work

I received the last morning glory flower of the year, by air mail

last_asagaya_nakano_letter

仕事で、二ヶ月間サンフランシスコにいました。今年最後のベランダのアサガオが東京から送られてきました。切手もアサガオです。ゆっくり開いてくださいと書いてありました。

I have been in San Francisco the past two months for work, so it was a great pleasure to receive this letter from home. Inside is the very last balcony morning glory flower of this year. I love that the stamps are morning glory and butterfly. “Open it slowly.”

last_asagaya_nakano_letter2

Pedestrian overpass also passes under freeway in Shiodome

pedestrian_overpass_underpass_shiodome

汐留の歩道橋です。高速道路のせいで、階段を登って、階段を下って、階段を登って、階段を下りなければなりません。なぜそんな道があるでしょうか。

This pedestrian overpass, which dips below the freeway in Shiodome, is a hot mess. I often wonder why city planners value pedestrians and bicyclists so much less than private vehicles and trucks. This is not how I’d like to walk to work from the station.

Elevated forest in Shibuya

渋谷のビルの上に、小さな森があります。宮下公園の斜め前にあって、このビルには店とギャラリーと事務所が入っています。こんなに木が見えて、自然光を使っている事務所は良さそうです。明治通りからは、この小さな空の森が見えませんが、渋谷のBear Pondコーヒーからはよく見えます。

Recently I have been drinking coffee at Bear Pond on the street that connects Miyashita Park and Aoyama. On these hot days, it’s great to look up and see a vertical forest on this 10 story mid-rise that combines retail, gallery, and office space. It’s easy to miss this from Meiji Dori, but you can see it easily from the Bear Pond coffee shop. it must be great to work surrounded by thick trees and natural light. It also looks like you can walk between the top three levels.

A day in Tokyo in 1963

1963年の東京と今日の東京はどう違いますか。面白い昭和の短い映画はそのころの日常を見られます。

This almost 50 year old short firm provides a nostalgic view of daily life in 1963 Tokyo: a family wakes up in the morning, takes the train to work, shops in Ginza, and travels through the metropolis. Showa Tokyo’s trains and sheer density don’t look that different than today. While fashion changes and the city gets even bigger, it is amazing how much remains the same. (Via @rolandkelts).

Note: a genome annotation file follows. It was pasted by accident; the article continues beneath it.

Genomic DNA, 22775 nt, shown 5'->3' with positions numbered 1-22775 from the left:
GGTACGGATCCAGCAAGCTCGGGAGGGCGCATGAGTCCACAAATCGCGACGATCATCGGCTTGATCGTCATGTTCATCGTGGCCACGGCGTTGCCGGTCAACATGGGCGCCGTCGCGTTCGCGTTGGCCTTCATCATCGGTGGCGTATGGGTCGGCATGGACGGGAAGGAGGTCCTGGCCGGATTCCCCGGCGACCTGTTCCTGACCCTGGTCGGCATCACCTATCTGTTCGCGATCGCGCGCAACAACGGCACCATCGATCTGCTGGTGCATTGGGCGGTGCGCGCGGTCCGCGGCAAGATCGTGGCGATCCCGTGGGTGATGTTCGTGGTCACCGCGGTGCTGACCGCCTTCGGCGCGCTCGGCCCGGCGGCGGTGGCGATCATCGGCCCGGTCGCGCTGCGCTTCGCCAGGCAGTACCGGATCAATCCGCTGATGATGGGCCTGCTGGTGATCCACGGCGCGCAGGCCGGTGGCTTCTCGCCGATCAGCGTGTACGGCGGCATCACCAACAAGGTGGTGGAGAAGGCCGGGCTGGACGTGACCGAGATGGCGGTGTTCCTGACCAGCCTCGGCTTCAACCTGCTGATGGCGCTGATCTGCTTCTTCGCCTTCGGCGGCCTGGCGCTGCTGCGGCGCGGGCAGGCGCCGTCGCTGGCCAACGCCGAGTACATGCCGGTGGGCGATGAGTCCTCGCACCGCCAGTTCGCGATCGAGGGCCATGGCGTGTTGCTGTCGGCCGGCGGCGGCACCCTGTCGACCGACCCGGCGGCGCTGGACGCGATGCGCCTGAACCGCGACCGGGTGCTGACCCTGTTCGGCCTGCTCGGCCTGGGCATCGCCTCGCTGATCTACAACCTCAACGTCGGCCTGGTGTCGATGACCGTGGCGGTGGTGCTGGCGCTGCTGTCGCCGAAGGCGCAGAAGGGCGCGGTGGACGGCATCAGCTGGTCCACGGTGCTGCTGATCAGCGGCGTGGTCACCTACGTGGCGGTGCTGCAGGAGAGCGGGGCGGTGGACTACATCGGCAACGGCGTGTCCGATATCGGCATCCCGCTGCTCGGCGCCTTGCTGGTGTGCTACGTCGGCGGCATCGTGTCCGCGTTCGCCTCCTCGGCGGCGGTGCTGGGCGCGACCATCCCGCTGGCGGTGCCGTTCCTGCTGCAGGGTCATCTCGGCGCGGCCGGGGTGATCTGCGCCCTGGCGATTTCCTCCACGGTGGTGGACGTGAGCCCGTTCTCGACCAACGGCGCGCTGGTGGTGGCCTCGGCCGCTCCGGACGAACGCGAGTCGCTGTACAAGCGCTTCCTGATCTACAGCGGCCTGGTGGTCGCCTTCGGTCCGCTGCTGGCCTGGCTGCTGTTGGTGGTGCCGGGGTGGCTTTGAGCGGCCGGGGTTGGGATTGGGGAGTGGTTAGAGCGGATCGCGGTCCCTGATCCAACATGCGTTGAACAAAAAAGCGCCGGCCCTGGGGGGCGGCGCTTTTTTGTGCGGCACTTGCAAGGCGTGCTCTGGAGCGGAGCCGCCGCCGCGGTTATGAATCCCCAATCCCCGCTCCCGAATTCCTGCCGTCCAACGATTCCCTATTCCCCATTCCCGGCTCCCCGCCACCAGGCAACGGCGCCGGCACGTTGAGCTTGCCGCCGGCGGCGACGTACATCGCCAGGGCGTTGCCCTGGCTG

Joan’s small farm in western Tokyo

友達のジョアンは西東京の駅の近くで畑を作っています。ジョアンに野菜をたくさんもらいました。夏のポテトサラダに使うために、ベルガモットもくれました。

Fifteen minutes on the express train and four blocks from the station, my friend Joan is farming a small plot of land. It’s actually several short rows that form part of a much larger city farm owned and operated by a Japanese retiree. As soon as I saw him, I was glad that I, too, had prepared for weeding and harvesting by wearing the all important white work towel.

Joan blogs and writes about urban farming, farmers’ markets, city landscapes, and Japan travel. It was very exciting to actually see Joan at her farm. I was impressed that she had also recruited a neighbor and her husband’s co-worker to help with tidying up the winter beds, getting ready for planting, and harvesting and taking home the last winter vegetables. There was a huge leafy bounty that Joan shared with us: Russian kale, red karashina, brocoli, spinach, komatsuna, and shungiku. Joan also sent me home with some bergamot that I am growing on my balcony. I am still waiting for Joan’s famous bergamot potato salad recipe. And I was able to share what Joan gave me with three other households.

We all gathered at the farm just two weeks after the Tohoku quake, tsunami and nuclear crisis. It was great to be outdoors, talking about city vegetables, chatting with friends and new acquaintances. I liked hearing about Joan’s permaculture ideas of doing less, leaving flowers to attract pollinators, and hand mowing rather than eliminating the weeds between rows. The Japanese man who owns the farm clearly has a different attitude since he keeps his farm empty of all plant life except for the vegetables he grows. I can sense that Joan and the farmer each want to show the other how to farm. There’s both conflict and mutual respect for each’s passion for city farming.